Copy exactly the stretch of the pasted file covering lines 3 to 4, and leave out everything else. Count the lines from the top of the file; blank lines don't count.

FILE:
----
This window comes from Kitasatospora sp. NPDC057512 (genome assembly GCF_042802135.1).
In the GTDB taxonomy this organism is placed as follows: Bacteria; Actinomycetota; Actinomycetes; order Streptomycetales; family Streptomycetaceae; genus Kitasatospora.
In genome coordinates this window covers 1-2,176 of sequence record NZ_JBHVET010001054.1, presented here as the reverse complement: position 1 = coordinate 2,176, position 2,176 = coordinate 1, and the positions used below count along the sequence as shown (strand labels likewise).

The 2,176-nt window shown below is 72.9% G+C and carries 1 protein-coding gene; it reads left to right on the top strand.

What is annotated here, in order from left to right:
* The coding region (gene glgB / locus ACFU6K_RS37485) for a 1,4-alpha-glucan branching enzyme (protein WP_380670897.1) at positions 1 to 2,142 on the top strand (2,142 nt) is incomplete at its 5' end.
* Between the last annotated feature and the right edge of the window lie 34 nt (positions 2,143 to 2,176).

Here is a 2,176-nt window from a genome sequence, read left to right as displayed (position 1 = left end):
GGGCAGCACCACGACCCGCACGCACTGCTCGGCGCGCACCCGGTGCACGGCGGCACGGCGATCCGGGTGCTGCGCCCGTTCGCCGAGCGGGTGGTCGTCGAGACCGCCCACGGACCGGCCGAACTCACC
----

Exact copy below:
In genome coordinates this window covers 1-2,176 of sequence record NZ_JBHVET010001054.1, presented here as the reverse complement: position 1 = coordinate 2,176, position 2,176 = coordinate 1, and the positions used below count along the sequence as shown (strand labels likewise).

The 2,176-nt window shown below is 72.9% G+C and carries 1 protein-coding gene; it reads left to right on the top strand.